Uh oh, it's that time of the month again.
Once a month, California-based RealtyTrac releases national foreclosure statistics and once a month, all three networks manage to overlook details in their reporting. But, this time, ABC's "World News with Charles Gibson" got it completely wrong.
From the November 14 broadcasts:
- NBC: "Stockton, California - Ground zero in the nation's foreclosure crisis," CNBC real estate correspondent Diana Olick said on the "Nightly News." "One out of every 31 homes here is in foreclosure."
- CBS: "[A]ccording to a new report today, Stockton, California had the highest rate of foreclosures in the third quarter this year - one in every 31 households," "CBS Evening News" anchor Katie Couric said. "That's a 465-percent increase from last year."
- ABC: "It is hitting communities hard," said ABC correspondent Jeffrey Kofman on "World News with Charles Gibson." "Today in Stockton, California, 1 in 49 homes is in foreclosure."
So which is correct? Though it may seem surprising, all three are technically incorrect, although the ABC report was the most inaccurate.
The Associated Press, which was accurate, reported one foreclosure filing for every 31 households - which is not the same as saying "one in every 31 homes is in foreclosure," because foreclosure is a process.
There may be as many as three foreclosure filings for each individual home in the foreclosure process. Each stage of filing is counted as "foreclosure activity," so a single home could potentially be counted three times - a distinction the media often do not make.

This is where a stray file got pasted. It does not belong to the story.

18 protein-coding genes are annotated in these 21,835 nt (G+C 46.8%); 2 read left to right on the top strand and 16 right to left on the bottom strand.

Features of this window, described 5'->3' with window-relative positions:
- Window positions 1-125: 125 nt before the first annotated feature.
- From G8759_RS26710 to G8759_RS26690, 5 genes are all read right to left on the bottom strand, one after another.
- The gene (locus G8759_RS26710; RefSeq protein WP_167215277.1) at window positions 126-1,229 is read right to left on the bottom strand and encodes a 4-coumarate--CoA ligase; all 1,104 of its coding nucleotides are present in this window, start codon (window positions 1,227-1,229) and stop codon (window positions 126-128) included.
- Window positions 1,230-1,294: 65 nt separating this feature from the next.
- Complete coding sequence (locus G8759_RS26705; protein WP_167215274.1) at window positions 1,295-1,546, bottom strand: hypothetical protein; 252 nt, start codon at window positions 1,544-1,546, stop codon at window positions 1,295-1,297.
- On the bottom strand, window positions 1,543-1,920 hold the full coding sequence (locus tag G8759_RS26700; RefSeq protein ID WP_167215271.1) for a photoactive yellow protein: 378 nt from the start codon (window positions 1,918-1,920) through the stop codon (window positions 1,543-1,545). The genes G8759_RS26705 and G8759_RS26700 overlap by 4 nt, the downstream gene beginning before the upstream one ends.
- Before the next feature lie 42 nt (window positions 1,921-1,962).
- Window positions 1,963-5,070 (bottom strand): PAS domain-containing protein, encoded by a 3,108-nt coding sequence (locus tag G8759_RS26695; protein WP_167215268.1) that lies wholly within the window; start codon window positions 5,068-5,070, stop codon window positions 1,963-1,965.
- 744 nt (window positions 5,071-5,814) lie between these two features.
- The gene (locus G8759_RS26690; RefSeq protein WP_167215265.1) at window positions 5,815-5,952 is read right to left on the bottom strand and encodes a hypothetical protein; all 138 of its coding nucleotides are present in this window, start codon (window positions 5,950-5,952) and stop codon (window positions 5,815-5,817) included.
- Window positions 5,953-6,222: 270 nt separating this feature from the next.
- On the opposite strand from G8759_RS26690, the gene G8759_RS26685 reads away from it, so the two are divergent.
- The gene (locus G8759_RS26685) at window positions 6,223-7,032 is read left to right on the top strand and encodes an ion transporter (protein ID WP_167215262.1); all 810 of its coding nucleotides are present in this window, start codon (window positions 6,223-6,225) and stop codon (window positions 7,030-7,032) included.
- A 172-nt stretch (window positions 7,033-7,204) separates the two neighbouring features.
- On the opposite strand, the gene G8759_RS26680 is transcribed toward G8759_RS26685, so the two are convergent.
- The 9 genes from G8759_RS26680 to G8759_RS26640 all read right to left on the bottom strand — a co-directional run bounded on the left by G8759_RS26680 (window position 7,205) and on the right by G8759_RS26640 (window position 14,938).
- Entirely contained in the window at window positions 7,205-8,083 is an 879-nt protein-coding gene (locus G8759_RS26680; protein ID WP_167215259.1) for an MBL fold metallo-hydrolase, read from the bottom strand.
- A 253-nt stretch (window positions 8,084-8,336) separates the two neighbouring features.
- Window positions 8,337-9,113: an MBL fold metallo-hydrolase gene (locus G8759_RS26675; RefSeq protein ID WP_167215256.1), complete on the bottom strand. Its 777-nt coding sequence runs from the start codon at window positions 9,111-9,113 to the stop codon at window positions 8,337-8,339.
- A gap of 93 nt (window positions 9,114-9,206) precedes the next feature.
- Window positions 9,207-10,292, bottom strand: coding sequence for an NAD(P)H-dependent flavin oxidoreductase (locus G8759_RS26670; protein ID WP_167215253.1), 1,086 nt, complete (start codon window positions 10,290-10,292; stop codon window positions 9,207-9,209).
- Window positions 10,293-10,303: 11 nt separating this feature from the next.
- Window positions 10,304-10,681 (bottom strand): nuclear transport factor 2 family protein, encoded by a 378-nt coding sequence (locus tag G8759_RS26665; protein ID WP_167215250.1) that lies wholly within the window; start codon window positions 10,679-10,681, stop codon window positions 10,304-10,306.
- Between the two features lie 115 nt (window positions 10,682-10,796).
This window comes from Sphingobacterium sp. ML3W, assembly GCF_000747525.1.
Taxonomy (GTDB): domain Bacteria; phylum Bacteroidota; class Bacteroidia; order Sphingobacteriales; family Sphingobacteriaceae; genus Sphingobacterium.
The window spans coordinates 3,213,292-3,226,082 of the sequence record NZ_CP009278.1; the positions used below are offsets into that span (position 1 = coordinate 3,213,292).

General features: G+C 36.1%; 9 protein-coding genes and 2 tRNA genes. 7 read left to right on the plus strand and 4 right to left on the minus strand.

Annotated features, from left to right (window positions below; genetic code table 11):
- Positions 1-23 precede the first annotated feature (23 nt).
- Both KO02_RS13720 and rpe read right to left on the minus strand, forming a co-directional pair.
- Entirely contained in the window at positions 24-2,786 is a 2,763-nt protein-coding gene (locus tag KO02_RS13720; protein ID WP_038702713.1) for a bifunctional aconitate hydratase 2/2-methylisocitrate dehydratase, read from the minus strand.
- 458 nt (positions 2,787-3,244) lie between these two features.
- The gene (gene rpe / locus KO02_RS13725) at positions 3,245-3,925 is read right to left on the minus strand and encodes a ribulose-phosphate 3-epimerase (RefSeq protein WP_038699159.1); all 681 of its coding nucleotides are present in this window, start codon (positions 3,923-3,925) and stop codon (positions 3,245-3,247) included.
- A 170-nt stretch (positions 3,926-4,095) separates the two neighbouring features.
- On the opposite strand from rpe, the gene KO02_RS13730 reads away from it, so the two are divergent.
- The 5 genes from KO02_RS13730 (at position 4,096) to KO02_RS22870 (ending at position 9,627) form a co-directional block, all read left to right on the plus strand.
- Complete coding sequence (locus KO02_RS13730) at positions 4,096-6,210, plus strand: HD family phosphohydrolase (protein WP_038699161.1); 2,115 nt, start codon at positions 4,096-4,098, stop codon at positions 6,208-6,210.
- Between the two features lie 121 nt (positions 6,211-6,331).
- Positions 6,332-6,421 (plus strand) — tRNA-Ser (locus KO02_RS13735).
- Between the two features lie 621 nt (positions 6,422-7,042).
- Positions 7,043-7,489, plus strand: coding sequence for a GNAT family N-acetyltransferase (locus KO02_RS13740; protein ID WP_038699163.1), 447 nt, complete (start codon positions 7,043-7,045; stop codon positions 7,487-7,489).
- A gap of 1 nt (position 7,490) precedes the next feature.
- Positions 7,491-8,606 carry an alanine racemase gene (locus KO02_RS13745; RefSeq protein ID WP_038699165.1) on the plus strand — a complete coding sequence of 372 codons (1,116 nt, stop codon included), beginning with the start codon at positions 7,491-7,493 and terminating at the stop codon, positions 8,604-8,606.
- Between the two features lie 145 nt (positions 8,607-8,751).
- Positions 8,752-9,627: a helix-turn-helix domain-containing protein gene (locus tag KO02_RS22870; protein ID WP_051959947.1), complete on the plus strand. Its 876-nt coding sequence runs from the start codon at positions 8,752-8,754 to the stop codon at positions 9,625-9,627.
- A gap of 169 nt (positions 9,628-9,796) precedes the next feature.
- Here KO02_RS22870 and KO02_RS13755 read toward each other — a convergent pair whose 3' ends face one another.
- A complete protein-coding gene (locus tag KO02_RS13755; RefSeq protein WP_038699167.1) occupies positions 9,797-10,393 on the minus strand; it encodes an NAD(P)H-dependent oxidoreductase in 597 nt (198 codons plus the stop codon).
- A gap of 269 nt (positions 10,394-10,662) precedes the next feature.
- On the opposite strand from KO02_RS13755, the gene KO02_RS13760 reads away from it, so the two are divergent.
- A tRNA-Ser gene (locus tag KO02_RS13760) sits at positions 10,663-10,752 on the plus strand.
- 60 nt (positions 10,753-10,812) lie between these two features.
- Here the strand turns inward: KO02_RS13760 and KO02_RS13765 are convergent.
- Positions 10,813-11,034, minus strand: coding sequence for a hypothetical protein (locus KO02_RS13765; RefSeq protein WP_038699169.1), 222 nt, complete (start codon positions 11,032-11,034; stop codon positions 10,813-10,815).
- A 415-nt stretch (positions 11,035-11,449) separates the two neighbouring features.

"The fact is we do track all levels of foreclosure activity," explained RealtyTrac's vice president of marketing, Rick Sharga, to the Business & Media Institute on August 24 explaining the routine report the media give so much attention.
"This is the important consideration - foreclosures are a process, they're not an event, so it's an unfortunate happenstance that the word happens to be a noun, a verb, a pronoun, an adjective and probably a prepositional phrase in some instances," Sharga said.
But spikes in foreclosure activity are still hyped in the media, even if there are important mathematical considerations reporters tend to ignore.
"I spend an awful lot of my time dealing with people in the media," Sharga said. "Either they don't always get or they don't appreciate the nuance or they may have an agenda of their own."